Ravage

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Dreyfuss said USMI won these three contracts partly because it was the lowest bidder for each. It has submitted bids for the next-generation CCM. “They have set very high requirements for that,” he said. “The speed will have to be upwards of 50 knots. The challenge is to get that speed and to do it safely and to meet a whole lot of other requirements.”
Racing boats, Dreyfuss noted, must carry only a driver, a throttleman, a navigator and fuel. “But military boats must be able to carry lots of people, bullets and other equipment, and it all must arrive in shape so that the people can carry out their missions. The danger is that if you go really fast you beat the crap out of the soldiers and gear and they can’t do their mission. So when you make military boats you have lots of requirements beside speed.”
Apart from low bidding, Dreyfuss credits USMI’s past success to listening to the customers, and he takes that duty very seriously. “When the military gives you feedback, it is about saving lives. It is not like building pleasure boats where if you do it wrong you may not make the next island. If you do not build military boats right, people will die.” Dreyfuss expects a decision on CCM, for an inventory of 30 boats, in about six months.
Brunswick offers small high-speed patrol boats for offshore or riverine operations. Three distinct product lines, with hundreds of mission-specific accessories, ensure that agencies can choose from any number of combinations, noted National Sales Director Jeremy Davis. These three lines—Fiberglass Boston Whaler boats, Impact RIBs and aluminum Sentry boats—come in sizes ranging from 15 to 40 feet. All of the Boston Whaler and Impact RIBs 25 feet and larger can do more than 40 knots with proper propulsion. For example, the 37-foot Justice boat averages 48 knots with triple 300-horsepower engines, while the 10-meter [32.8-foot] Impact RIB with two such engines averages 55 knots.


Brunswick specializes in creating custom solutions for unique missions if an off-the-shelf option will not work. “We know everybody’s situation is different, so we work with navies and coast guards around the world to configure boats that apply to unique circumstances,” Davis said. “We have a dedicated team of engineers to do this type of work, because when we install weapons on boats, there are all sorts of hull reinforcements that need to be engineered into the boat to handle the recoil and overall stress.”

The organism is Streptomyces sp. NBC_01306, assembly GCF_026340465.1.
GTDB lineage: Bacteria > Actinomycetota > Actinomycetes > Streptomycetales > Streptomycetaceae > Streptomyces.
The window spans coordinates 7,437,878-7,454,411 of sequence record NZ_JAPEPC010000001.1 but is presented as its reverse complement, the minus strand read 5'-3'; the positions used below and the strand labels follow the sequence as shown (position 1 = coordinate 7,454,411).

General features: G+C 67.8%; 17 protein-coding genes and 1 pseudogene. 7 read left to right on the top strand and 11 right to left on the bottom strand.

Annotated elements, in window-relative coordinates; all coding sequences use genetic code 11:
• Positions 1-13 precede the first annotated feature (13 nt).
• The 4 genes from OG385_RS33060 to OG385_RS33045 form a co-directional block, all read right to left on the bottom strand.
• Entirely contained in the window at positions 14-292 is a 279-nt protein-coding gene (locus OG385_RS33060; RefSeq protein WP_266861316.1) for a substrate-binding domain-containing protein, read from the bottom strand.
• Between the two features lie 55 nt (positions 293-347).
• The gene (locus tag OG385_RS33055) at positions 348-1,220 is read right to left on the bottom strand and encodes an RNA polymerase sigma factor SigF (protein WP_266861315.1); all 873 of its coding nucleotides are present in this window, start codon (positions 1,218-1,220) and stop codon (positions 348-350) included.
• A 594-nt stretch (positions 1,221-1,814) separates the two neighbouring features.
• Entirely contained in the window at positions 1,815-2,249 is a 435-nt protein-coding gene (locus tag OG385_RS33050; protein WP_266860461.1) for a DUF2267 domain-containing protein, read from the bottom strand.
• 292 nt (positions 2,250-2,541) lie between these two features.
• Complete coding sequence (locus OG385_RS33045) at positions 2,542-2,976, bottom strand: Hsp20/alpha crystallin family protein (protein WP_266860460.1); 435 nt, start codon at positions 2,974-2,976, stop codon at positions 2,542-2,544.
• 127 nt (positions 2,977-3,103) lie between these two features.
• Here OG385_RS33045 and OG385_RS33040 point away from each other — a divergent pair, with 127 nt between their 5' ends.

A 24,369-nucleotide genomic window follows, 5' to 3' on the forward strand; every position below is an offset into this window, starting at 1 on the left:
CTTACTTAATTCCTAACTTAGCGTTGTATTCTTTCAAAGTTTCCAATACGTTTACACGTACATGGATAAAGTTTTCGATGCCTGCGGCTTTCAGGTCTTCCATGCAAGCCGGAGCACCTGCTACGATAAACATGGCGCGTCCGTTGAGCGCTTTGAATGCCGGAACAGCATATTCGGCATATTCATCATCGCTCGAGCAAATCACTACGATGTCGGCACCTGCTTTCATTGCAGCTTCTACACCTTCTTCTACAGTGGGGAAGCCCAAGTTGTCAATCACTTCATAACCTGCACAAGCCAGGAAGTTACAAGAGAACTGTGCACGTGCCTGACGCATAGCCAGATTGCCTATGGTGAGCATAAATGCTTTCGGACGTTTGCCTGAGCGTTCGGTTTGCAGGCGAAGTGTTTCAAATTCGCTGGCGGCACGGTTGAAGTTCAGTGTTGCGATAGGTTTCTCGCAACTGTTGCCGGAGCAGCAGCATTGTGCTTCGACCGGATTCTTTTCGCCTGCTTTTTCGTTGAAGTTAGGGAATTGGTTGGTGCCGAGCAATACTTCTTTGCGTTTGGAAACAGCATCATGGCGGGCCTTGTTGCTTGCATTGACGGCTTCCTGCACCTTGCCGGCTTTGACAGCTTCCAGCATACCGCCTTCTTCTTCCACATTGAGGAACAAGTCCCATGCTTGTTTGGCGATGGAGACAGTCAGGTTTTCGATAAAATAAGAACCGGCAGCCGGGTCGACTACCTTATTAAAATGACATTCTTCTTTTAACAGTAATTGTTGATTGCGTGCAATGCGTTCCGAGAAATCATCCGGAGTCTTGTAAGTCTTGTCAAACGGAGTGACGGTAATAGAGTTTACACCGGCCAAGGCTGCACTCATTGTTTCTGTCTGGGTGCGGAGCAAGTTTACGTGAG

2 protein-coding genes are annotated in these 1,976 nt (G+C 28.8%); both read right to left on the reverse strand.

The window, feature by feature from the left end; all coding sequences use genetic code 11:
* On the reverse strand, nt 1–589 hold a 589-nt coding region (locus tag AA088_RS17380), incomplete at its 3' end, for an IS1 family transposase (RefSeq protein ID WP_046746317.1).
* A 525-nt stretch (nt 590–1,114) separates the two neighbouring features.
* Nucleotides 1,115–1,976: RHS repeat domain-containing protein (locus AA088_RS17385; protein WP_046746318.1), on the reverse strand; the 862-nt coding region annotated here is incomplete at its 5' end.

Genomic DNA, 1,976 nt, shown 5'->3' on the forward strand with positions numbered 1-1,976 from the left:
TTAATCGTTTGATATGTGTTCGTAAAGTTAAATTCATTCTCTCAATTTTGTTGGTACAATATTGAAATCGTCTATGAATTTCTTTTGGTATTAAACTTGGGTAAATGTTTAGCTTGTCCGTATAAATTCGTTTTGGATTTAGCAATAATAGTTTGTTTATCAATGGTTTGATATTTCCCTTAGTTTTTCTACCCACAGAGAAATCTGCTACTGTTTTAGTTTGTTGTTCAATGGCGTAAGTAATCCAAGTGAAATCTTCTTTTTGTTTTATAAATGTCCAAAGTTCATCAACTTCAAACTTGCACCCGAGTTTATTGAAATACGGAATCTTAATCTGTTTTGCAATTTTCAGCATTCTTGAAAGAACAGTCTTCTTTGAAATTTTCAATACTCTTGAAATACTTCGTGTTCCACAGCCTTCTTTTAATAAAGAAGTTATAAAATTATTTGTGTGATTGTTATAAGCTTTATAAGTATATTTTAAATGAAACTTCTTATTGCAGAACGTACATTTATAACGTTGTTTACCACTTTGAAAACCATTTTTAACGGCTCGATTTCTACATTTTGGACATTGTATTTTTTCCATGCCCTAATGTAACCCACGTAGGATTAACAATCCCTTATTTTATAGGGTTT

One large order of boats Brunswick delivered had a requirement that the boats fit inside a C-130 for transport. “To meet this requirement, we had to engineer a folding T-top and windscreen that would [lie] flat so the boats could be easily stored,” Davis said. For another order, Brunswick developed a bow-boarding net for troops to get on and off the boats very quickly after pulling onto a beach. “In general, if an agency comes to us with a need, we can come up with a solution,” he said.
Brunswick supplies complete boat, engine and trailer packages to all branches of the U.S. military and all over the world to newly developed coast guards and navies. Its boats can be purchased off the GSA schedule, making procurement easy. The company fully warranties its boats and handles customer service support in-house.
With the help of dealers and suppliers in different locations, Brunswick is confident it can provide excellent services to military customers, regardless of location. “Many newly developed military agencies seek our assistance with basic boat operation, systems training and engine and fiberglass maintenance,” Davis said. “We have a dedicated team member available to go where needed for training, service or a little of both.”
Brunswick’s most unique line is its Boston Whaler fiberglass series, used for government operations for over 50 years. “The fact that they are unsinkable makes them a perfect choice for combat or other types of special operations,” Davis stressed. The company has a manufacturing facility dedicated to building Whalers specifically for patrol and combat. The facility adds gun mounts, hull reinforcements and ammo storage as needed.
And these boats are tough. In one test, the Navy subjected a Boston Whaler hull to thousands of rounds of gunfire, and it was towed away with no problems, except for the bullet holes. In South America, one Boston Whaler was hit with a grenade during combat but was never in danger of sinking. “I think this really gives people peace of mind in tense situations, to know that they are in the safest boat you can buy,” Davis said. But for agencies that do not need fiberglass hulls, Brunswick offers its RIBs and aluminum boats.
Brunswick now has a patent pending on a multi-mission configurable system for its Impact RIBs. The new system would allow the military to reconfigure a boat in 30 minutes. “For example, a patrol boat could turn into a military craft with gun mounts,” Davis explained.


He is seeing more interest in boats for chemical, biological, radiological, nuclear and explosive detection and response. “Our boats can be outfitted with equipment that can detect these types of threats, and we believe that there will be a good deal of focus on this area going forward.” Brunswick recently delivered a boat to a federal agency responsible for patrolling the U.S. border for terrorist threats, including radiological and nuclear threats. “Our focus is to continue to offer ways for agencies to detect and respond to hazardous materials on waterways or in ports.”
 

Manolito

Lewis B. Puller for todays problems!
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The speed is one thing isolating the human cargo from the deceleration when you hit a wave at 50 knots is another challenge. The same goes for when you hit a mine and the boat rises instantly into the air and your internal organs are torn from their suspension. I look forward to see the designs.
Great post thanks
Bill